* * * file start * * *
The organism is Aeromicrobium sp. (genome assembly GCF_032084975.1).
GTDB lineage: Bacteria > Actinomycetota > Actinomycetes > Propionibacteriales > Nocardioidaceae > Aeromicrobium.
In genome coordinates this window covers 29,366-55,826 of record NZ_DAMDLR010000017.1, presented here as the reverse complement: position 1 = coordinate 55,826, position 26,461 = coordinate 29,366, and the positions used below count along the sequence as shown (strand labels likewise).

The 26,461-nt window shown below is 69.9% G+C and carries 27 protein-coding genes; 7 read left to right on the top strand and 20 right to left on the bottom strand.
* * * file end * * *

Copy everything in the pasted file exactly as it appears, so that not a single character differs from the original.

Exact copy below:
The organism is Aeromicrobium sp. (genome assembly GCF_032084975.1).
GTDB lineage: Bacteria > Actinomycetota > Actinomycetes > Propionibacteriales > Nocardioidaceae > Aeromicrobium.
In genome coordinates this window covers 29,366-55,826 of record NZ_DAMDLR010000017.1, presented here as the reverse complement: position 1 = coordinate 55,826, position 26,461 = coordinate 29,366, and the positions used below count along the sequence as shown (strand labels likewise).

The 26,461-nt window shown below is 69.9% G+C and carries 27 protein-coding genes; 7 read left to right on the top strand and 20 right to left on the bottom strand.